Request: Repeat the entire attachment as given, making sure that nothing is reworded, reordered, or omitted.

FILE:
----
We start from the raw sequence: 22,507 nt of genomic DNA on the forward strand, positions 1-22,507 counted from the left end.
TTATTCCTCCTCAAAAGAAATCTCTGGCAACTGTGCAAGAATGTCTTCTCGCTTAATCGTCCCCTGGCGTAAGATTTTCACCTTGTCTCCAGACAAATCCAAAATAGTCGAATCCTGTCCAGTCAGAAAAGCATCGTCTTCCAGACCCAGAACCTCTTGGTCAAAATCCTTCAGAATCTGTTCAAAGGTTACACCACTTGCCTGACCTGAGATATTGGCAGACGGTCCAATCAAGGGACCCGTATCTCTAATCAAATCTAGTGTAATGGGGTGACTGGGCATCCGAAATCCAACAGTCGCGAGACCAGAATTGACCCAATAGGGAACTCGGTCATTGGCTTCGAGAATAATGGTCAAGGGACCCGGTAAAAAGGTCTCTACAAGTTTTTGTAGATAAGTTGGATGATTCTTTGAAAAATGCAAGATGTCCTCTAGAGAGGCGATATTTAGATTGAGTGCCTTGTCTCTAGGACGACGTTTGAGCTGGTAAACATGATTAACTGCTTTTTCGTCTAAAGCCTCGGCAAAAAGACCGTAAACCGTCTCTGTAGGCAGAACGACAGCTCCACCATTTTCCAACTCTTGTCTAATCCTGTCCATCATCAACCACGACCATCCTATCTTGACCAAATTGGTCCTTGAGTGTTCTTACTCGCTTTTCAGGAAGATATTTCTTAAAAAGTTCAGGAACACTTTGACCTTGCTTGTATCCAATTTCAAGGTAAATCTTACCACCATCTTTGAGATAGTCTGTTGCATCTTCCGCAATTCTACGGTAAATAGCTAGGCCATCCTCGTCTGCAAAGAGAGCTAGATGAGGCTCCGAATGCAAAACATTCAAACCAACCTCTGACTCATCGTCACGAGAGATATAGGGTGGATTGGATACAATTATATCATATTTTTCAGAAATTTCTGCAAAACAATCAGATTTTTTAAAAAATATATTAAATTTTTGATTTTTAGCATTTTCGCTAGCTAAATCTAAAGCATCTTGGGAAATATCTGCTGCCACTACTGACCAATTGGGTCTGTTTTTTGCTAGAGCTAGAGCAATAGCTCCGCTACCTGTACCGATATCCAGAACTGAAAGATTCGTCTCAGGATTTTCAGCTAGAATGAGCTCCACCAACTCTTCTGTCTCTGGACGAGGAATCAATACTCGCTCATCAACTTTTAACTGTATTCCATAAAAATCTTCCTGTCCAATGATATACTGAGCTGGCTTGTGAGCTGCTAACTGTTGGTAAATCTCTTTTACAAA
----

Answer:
We start from the raw sequence: 22,507 nt of genomic DNA on the forward strand, positions 1-22,507 counted from the left end.
TTATTCCTCCTCAAAAGAAATCTCTGGCAACTGTGCAAGAATGTCTTCTCGCTTAATCGTCCCCTGGCGTAAGATTTTCACCTTGTCTCCAGACAAATCCAAAATAGTCGAATCCTGTCCAGTCAGAAAAGCATCGTCTTCCAGACCCAGAACCTCTTGGTCAAAATCCTTCAGAATCTGTTCAAAGGTTACACCACTTGCCTGACCTGAGATATTGGCAGACGGTCCAATCAAGGGACCCGTATCTCTAATCAAATCTAGTGTAATGGGGTGACTGGGCATCCGAAATCCAACAGTCGCGAGACCAGAATTGACCCAATAGGGAACTCGGTCATTGGCTTCGAGAATAATGGTCAAGGGACCCGGTAAAAAGGTCTCTACAAGTTTTTGTAGATAAGTTGGATGATTCTTTGAAAAATGCAAGATGTCCTCTAGAGAGGCGATATTTAGATTGAGTGCCTTGTCTCTAGGACGACGTTTGAGCTGGTAAACATGATTAACTGCTTTTTCGTCTAAAGCCTCGGCAAAAAGACCGTAAACCGTCTCTGTAGGCAGAACGACAGCTCCACCATTTTCCAACTCTTGTCTAATCCTGTCCATCATCAACCACGACCATCCTATCTTGACCAAATTGGTCCTTGAGTGTTCTTACTCGCTTTTCAGGAAGATATTTCTTAAAAAGTTCAGGAACACTTTGACCTTGCTTGTATCCAATTTCAAGGTAAATCTTACCACCATCTTTGAGATAGTCTGTTGCATCTTCCGCAATTCTACGGTAAATAGCTAGGCCATCCTCGTCTGCAAAGAGAGCTAGATGAGGCTCCGAATGCAAAACATTCAAACCAACCTCTGACTCATCGTCACGAGAGATATAGGGTGGATTGGATACAATTATATCATATTTTTCAGAAATTTCTGCAAAACAATCAGATTTTTTAAAAAATATATTAAATTTTTGATTTTTAGCATTTTCGCTAGCTAAATCTAAAGCATCTTGGGAAATATCTGCTGCCACTACTGACCAATTGGGTCTGTTTTTTGCTAGAGCTAGAGCAATAGCTCCGCTACCTGTACCGATATCCAGAACTGAAAGATTCGTCTCAGGATTTTCAGCTAGAATGAGCTCCACCAACTCTTCTGTCTCTGGACGAGGAATCAATACTCGCTCATCAACTTTTAACTGTATTCCATAAAAATCTTCCTGTCCAATGATATACTGAGCTGGCTTGTGAGCTGCTAACTGTTGGTAAATCTCTTTTACAAA